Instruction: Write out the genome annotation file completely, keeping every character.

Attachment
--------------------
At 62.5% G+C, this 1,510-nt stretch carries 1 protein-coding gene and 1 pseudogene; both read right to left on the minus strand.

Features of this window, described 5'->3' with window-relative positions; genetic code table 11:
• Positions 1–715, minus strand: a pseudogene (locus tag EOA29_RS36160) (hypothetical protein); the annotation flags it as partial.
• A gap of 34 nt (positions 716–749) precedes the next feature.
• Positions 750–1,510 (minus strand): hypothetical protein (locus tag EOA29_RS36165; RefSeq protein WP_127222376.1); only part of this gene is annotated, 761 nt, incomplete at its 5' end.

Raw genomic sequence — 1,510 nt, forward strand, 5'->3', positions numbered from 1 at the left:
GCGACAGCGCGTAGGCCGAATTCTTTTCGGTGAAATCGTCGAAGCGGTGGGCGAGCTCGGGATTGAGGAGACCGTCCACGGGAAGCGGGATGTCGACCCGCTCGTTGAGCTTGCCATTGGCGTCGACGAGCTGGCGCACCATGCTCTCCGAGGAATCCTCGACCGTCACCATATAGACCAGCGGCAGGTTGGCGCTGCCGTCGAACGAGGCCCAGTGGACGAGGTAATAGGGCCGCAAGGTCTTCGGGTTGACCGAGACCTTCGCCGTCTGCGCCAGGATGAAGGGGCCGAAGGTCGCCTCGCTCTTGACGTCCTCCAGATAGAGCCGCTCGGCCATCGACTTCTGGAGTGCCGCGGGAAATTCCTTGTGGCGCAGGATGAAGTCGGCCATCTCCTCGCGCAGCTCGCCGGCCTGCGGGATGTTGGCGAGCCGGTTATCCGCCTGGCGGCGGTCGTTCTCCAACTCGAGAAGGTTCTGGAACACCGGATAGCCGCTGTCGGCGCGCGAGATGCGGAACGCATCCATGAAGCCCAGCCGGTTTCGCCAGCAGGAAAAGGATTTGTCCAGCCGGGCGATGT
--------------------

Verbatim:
At 62.5% G+C, this 1,510-nt stretch carries 1 protein-coding gene and 1 pseudogene; both read right to left on the minus strand.

Features of this window, described 5'->3' with window-relative positions; genetic code table 11:
• Positions 1–715, minus strand: a pseudogene (locus tag EOA29_RS36160) (hypothetical protein); the annotation flags it as partial.
• A gap of 34 nt (positions 716–749) precedes the next feature.
• Positions 750–1,510 (minus strand): hypothetical protein (locus tag EOA29_RS36165; RefSeq protein WP_127222376.1); only part of this gene is annotated, 761 nt, incomplete at its 5' end.

Raw genomic sequence — 1,510 nt, forward strand, 5'->3', positions numbered from 1 at the left:
GCGACAGCGCGTAGGCCGAATTCTTTTCGGTGAAATCGTCGAAGCGGTGGGCGAGCTCGGGATTGAGGAGACCGTCCACGGGAAGCGGGATGTCGACCCGCTCGTTGAGCTTGCCATTGGCGTCGACGAGCTGGCGCACCATGCTCTCCGAGGAATCCTCGACCGTCACCATATAGACCAGCGGCAGGTTGGCGCTGCCGTCGAACGAGGCCCAGTGGACGAGGTAATAGGGCCGCAAGGTCTTCGGGTTGACCGAGACCTTCGCCGTCTGCGCCAGGATGAAGGGGCCGAAGGTCGCCTCGCTCTTGACGTCCTCCAGATAGAGCCGCTCGGCCATCGACTTCTGGAGTGCCGCGGGAAATTCCTTGTGGCGCAGGATGAAGTCGGCCATCTCCTCGCGCAGCTCGCCGGCCTGCGGGATGTTGGCGAGCCGGTTATCCGCCTGGCGGCGGTCGTTCTCCAACTCGAGAAGGTTCTGGAACACCGGATAGCCGCTGTCGGCGCGCGAGATGCGGAACGCATCCATGAAGCCCAGCCGGTTTCGCCAGCAGGAAAAGGATTTGTCCAGCCGGGCGATGT